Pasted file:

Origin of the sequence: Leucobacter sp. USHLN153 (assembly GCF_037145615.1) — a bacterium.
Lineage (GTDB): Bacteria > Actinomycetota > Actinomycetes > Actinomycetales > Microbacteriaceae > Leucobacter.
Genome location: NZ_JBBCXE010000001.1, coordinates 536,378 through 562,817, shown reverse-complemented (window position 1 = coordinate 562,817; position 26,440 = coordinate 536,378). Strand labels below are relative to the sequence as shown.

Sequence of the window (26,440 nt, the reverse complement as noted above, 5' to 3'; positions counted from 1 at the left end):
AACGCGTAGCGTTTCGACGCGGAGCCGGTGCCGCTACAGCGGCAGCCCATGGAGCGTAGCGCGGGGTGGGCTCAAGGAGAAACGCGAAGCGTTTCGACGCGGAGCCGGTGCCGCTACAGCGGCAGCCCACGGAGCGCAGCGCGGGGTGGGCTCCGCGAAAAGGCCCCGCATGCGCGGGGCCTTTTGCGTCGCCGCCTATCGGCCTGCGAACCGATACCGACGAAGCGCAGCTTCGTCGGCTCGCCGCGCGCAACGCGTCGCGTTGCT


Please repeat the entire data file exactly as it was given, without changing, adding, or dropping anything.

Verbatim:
Origin of the sequence: Leucobacter sp. USHLN153 (assembly GCF_037145615.1) — a bacterium.
Lineage (GTDB): Bacteria > Actinomycetota > Actinomycetes > Actinomycetales > Microbacteriaceae > Leucobacter.
Genome location: NZ_JBBCXE010000001.1, coordinates 536,378 through 562,817, shown reverse-complemented (window position 1 = coordinate 562,817; position 26,440 = coordinate 536,378). Strand labels below are relative to the sequence as shown.

Sequence of the window (26,440 nt, the reverse complement as noted above, 5' to 3'; positions counted from 1 at the left end):
AACGCGTAGCGTTTCGACGCGGAGCCGGTGCCGCTACAGCGGCAGCCCATGGAGCGTAGCGCGGGGTGGGCTCAAGGAGAAACGCGAAGCGTTTCGACGCGGAGCCGGTGCCGCTACAGCGGCAGCCCACGGAGCGCAGCGCGGGGTGGGCTCCGCGAAAAGGCCCCGCATGCGCGGGGCCTTTTGCGTCGCCGCCTATCGGCCTGCGAACCGATACCGACGAAGCGCAGCTTCGTCGGCTCGCCGCGCGCAACGCGTCGCGTTGCT